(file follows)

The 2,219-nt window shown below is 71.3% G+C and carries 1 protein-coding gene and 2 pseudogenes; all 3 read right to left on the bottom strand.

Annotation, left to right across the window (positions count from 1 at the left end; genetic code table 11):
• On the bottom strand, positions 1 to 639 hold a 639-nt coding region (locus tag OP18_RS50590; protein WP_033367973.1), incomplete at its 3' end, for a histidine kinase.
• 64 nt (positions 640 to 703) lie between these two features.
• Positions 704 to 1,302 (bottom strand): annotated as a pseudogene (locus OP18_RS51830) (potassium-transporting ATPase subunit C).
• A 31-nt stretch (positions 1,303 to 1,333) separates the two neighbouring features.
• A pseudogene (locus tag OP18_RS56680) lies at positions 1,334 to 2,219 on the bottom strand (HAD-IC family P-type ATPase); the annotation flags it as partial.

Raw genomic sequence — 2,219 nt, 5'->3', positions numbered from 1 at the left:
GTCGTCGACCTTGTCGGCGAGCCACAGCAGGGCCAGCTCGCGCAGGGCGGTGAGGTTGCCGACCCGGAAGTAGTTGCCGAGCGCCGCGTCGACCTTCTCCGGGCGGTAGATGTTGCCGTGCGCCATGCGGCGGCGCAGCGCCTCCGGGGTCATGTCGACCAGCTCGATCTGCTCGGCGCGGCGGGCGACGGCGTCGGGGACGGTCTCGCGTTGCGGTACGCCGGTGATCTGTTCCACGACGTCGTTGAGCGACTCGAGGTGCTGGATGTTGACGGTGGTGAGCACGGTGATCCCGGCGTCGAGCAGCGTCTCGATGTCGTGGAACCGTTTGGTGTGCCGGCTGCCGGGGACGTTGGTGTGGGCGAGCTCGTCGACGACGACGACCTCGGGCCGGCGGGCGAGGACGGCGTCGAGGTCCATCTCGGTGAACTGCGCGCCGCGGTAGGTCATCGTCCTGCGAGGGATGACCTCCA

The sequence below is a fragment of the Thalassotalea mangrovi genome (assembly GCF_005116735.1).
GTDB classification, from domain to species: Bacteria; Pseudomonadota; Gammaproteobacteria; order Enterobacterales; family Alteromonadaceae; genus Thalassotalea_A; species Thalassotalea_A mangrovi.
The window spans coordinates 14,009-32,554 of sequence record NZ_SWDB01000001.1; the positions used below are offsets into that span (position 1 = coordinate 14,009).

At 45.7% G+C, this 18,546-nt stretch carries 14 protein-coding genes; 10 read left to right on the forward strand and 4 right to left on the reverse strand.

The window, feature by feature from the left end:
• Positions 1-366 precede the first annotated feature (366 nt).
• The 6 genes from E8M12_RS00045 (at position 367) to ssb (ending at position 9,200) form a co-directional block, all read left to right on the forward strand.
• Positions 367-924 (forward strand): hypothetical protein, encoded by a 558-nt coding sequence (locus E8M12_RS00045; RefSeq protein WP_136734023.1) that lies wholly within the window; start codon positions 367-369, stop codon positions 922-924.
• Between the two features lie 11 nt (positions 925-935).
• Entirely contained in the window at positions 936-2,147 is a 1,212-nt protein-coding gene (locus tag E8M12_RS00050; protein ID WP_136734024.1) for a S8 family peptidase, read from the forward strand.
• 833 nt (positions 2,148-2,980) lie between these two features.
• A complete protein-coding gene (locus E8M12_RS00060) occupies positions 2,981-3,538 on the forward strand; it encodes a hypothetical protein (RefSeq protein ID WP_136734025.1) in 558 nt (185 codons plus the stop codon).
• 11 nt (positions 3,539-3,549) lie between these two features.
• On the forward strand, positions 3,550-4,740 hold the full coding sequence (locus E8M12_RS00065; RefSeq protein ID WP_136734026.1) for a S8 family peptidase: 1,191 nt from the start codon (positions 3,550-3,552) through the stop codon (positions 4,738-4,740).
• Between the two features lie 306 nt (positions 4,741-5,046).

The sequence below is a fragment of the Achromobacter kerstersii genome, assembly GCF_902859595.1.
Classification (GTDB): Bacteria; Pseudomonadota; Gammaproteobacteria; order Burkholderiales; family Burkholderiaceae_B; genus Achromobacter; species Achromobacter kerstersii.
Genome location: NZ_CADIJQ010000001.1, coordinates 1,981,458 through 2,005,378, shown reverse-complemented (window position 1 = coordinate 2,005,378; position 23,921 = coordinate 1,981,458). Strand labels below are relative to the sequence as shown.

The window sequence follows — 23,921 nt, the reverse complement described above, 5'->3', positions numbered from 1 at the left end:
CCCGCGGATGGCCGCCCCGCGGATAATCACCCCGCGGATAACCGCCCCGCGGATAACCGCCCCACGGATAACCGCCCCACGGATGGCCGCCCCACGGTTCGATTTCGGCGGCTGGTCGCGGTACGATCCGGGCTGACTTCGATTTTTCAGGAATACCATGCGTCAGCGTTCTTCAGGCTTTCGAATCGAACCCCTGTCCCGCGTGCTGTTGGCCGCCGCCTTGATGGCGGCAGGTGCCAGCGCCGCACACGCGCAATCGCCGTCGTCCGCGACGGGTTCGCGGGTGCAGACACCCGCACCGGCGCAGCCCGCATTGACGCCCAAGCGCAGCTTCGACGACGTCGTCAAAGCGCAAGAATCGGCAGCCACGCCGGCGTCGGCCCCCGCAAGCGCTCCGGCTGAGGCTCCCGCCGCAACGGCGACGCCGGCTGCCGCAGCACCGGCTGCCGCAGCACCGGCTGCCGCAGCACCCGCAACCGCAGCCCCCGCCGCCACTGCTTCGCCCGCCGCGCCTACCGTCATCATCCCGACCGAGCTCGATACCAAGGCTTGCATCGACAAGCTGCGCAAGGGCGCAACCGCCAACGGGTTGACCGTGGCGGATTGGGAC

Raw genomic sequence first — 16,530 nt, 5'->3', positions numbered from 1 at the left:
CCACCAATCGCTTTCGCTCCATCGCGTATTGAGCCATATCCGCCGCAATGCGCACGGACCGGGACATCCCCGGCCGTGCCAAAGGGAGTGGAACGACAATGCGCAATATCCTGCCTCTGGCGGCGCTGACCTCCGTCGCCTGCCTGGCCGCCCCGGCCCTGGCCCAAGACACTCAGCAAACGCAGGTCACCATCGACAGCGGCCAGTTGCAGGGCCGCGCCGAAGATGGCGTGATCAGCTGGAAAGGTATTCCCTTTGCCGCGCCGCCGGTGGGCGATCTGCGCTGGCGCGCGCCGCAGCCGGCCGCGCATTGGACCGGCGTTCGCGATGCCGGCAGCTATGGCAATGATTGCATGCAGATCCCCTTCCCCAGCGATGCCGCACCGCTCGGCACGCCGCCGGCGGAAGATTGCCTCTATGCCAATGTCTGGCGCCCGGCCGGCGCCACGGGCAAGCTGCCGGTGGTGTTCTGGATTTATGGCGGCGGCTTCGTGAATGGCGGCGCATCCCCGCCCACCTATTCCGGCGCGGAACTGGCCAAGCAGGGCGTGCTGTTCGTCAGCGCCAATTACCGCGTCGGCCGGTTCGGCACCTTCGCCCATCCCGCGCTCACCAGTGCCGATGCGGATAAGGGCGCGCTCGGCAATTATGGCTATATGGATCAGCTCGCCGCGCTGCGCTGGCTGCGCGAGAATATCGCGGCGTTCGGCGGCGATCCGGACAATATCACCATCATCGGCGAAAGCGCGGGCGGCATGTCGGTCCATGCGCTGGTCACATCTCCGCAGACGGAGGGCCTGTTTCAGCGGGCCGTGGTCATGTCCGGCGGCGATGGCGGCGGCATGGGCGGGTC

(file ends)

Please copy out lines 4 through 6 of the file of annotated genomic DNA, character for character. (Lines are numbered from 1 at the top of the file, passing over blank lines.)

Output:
• 64 nt (positions 640 to 703) lie between these two features.
• Positions 704 to 1,302 (bottom strand): annotated as a pseudogene (locus OP18_RS51830) (potassium-transporting ATPase subunit C).
• A 31-nt stretch (positions 1,303 to 1,333) separates the two neighbouring features.